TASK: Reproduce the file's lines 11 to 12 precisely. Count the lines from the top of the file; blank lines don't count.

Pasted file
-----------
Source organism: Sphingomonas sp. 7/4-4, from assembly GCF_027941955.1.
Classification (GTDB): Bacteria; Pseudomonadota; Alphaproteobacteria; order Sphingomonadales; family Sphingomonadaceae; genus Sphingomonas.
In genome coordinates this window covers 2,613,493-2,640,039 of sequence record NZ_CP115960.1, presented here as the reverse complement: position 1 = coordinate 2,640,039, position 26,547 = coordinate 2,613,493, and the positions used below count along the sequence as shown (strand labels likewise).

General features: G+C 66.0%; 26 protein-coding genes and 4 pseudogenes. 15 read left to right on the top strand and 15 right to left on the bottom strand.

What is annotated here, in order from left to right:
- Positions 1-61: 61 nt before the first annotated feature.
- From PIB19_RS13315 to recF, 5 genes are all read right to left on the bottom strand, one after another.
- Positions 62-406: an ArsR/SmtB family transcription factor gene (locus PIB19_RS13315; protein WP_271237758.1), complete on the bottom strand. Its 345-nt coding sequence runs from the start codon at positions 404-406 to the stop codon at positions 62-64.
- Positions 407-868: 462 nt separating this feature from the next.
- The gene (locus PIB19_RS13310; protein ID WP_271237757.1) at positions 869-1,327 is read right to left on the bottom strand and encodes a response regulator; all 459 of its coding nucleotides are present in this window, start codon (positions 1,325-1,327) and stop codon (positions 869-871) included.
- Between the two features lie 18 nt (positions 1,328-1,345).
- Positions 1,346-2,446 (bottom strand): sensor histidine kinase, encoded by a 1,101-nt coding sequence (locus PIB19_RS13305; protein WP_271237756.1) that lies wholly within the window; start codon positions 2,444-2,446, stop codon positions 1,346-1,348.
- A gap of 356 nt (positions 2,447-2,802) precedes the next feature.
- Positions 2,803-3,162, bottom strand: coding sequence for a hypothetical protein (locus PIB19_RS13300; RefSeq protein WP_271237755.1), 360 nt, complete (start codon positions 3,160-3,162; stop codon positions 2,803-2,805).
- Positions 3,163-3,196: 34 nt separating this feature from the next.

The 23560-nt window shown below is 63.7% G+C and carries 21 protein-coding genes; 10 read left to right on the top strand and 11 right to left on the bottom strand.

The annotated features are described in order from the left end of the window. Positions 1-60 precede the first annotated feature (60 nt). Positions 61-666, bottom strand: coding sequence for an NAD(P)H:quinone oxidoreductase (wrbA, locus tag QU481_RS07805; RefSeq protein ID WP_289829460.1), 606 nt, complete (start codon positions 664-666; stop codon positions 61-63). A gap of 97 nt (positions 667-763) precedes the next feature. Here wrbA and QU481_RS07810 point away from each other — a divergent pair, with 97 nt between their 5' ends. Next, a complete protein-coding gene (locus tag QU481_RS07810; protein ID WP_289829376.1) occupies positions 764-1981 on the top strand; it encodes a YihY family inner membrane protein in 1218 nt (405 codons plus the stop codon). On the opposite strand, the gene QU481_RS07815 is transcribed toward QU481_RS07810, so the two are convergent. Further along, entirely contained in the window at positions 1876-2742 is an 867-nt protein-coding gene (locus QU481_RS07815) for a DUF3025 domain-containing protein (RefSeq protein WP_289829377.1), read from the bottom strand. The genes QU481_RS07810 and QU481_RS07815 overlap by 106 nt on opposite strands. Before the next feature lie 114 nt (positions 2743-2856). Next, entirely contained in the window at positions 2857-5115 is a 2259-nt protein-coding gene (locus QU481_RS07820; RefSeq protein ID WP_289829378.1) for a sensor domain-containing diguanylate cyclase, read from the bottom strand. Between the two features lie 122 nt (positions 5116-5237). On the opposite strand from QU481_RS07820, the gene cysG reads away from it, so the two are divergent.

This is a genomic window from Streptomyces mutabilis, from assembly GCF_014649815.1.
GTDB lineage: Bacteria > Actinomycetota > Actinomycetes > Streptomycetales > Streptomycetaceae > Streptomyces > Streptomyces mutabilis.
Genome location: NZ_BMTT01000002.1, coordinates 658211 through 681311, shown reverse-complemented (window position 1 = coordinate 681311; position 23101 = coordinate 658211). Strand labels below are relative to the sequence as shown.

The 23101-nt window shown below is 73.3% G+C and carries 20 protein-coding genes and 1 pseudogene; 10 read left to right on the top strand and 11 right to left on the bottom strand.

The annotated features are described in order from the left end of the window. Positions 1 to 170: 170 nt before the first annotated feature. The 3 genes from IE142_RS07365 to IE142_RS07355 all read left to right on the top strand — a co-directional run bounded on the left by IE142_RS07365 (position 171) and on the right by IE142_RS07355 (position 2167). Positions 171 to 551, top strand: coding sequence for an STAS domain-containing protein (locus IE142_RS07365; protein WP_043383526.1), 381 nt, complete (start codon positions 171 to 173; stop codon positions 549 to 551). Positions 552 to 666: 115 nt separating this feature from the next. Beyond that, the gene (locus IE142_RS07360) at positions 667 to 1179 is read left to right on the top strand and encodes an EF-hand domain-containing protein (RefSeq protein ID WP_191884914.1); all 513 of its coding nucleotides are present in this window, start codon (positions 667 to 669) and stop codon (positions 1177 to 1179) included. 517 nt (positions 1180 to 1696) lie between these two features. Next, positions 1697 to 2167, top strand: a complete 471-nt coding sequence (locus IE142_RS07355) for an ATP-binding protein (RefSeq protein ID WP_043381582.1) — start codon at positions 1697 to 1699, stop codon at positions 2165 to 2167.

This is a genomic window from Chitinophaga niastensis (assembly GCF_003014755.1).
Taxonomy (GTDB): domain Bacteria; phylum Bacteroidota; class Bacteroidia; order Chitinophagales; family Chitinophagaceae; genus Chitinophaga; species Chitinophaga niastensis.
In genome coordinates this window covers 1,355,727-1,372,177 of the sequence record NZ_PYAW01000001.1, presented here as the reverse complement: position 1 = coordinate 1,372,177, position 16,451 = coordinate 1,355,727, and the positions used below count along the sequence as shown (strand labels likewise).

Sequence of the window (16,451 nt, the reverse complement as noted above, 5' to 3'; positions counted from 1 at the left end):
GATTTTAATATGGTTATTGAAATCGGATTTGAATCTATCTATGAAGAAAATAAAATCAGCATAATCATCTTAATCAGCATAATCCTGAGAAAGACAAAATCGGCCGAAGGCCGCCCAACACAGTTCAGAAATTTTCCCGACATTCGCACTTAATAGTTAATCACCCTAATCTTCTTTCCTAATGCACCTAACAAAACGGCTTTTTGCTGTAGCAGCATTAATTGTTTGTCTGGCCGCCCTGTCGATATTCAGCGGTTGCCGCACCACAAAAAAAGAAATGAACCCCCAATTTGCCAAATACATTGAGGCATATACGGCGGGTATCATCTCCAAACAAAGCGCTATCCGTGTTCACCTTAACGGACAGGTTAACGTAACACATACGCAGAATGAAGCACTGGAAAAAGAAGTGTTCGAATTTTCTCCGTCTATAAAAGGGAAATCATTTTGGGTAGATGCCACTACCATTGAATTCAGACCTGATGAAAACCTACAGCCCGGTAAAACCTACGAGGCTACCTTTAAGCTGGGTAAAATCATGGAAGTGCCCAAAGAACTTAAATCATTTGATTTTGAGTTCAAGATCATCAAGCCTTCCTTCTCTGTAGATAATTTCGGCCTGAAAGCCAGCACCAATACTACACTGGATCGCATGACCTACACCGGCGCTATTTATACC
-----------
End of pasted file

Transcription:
- Between the two features lie 18 nt (positions 1,328-1,345).
- Positions 1,346-2,446 (bottom strand): sensor histidine kinase, encoded by a 1,101-nt coding sequence (locus PIB19_RS13305; protein WP_271237756.1) that lies wholly within the window; start codon positions 2,444-2,446, stop codon positions 1,346-1,348.